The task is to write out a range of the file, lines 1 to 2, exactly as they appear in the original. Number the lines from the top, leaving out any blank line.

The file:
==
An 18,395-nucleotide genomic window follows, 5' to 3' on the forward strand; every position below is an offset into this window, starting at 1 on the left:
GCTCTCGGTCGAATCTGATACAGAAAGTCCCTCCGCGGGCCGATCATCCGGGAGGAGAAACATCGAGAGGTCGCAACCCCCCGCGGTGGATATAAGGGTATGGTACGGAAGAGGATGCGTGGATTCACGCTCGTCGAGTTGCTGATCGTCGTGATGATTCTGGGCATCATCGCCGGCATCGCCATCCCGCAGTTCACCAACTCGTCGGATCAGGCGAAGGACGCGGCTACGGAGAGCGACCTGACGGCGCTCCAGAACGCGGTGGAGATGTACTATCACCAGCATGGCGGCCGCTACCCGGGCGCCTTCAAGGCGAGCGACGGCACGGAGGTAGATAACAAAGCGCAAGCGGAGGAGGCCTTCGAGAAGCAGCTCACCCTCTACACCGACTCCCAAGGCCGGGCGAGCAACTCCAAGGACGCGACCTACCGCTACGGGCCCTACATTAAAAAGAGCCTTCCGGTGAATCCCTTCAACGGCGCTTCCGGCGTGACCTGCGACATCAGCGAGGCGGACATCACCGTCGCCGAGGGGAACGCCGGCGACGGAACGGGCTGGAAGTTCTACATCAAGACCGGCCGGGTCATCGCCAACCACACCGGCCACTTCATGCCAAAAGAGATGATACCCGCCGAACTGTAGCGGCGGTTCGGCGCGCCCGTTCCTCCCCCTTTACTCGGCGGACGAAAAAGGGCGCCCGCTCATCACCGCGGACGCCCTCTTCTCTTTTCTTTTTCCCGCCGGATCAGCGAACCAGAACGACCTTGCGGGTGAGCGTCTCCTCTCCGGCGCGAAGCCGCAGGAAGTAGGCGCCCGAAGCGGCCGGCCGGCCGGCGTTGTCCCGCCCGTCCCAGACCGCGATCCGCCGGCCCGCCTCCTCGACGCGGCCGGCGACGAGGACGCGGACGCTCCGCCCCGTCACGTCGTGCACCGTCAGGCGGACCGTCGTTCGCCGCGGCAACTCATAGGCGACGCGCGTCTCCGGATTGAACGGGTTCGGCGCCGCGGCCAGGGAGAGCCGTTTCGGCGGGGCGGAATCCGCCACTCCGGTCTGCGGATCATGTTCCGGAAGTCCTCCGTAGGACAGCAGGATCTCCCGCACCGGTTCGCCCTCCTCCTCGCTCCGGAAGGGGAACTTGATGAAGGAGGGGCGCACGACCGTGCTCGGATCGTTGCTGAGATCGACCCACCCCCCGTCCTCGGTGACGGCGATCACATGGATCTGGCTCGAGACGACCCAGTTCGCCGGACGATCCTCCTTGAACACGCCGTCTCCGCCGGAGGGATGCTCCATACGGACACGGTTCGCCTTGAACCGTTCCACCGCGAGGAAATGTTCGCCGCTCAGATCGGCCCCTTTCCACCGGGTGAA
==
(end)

An 18,395-nucleotide genomic window follows, 5' to 3' on the forward strand; every position below is an offset into this window, starting at 1 on the left:
GCTCTCGGTCGAATCTGATACAGAAAGTCCCTCCGCGGGCCGATCATCCGGGAGGAGAAACATCGAGAGGTCGCAACCCCCCGCGGTGGATATAAGGGTATGGTACGGAAGAGGATGCGTGGATTCACGCTCGTCGAGTTGCTGATCGTCGTGATGATTCTGGGCATCATCGCCGGCATCGCCATCCCGCAGTTCACCAACTCGTCGGATCAGGCGAAGGACGCGGCTACGGAGAGCGACCTGACGGCGCTCCAGAACGCGGTGGAGATGTACTATCACCAGCATGGCGGCCGCTACCCGGGCGCCTTCAAGGCGAGCGACGGCACGGAGGTAGATAACAAAGCGCAAGCGGAGGAGGCCTTCGAGAAGCAGCTCACCCTCTACACCGACTCCCAAGGCCGGGCGAGCAACTCCAAGGACGCGACCTACCGCTACGGGCCCTACATTAAAAAGAGCCTTCCGGTGAATCCCTTCAACGGCGCTTCCGGCGTGACCTGCGACATCAGCGAGGCGGACATCACCGTCGCCGAGGGGAACGCCGGCGACGGAACGGGCTGGAAGTTCTACATCAAGACCGGCCGGGTCATCGCCAACCACACCGGCCACTTCATGCCAAAAGAGATGATACCCGCCGAACTGTAGCGGCGGTTCGGCGCGCCCGTTCCTCCCCCTTTACTCGGCGGACGAAAAAGGGCGCCCGCTCATCACCGCGGACGCCCTCTTCTCTTTTCTTTTTCCCGCCGGATCAGCGAACCAGAACGACCTTGCGGGTGAGCGTCTCCTCTCCGGCGCGAAGCCGCAGGAAGTAGGCGCCCGAAGCGGCCGGCCGGCCGGCGTTGTCCCGCCCGTCCCAGACCGCGATCCGCCGGCCCGCCTCCTCGACGCGGCCGGCGACGAGGACGCGGACGCTCCGCCCCGTCACGTCGTGCACCGTCAGGCGGACCGTCGTTCGCCGCGGCAACTCATAGGCGACGCGCGTCTCCGGATTGAACGGGTTCGGCGCCGCGGCCAGGGAGAGCCGTTTCGGCGGGGCGGAATCCGCCACTCCGGTCTGCGGATCATGTTCCGGAAGTCCTCCGTAGGACAGCAGGATCTCCCGCACCGGTTCGCCCTCCTCCTCGCTCCGGAAGGGGAACTTGATGAAGGAGGGGCGCACGACCGTGCTCGGATCGTTGCTGAGATCGACCCACCCCCCGTCCTCGGTGACGGCGATCACATGGATCTGGCTCGAGACGACCCAGTTCGCCGGACGATCCTCCTTGAACACGCCGTCTCCGCCGGAGGGATGCTCCATACGGACACGGTTCGCCTTGAACCGTTCCACCGCGAGGAAATGTTCGCCGCTCAGATCGGCCCCTTTCCACCGGGTGAA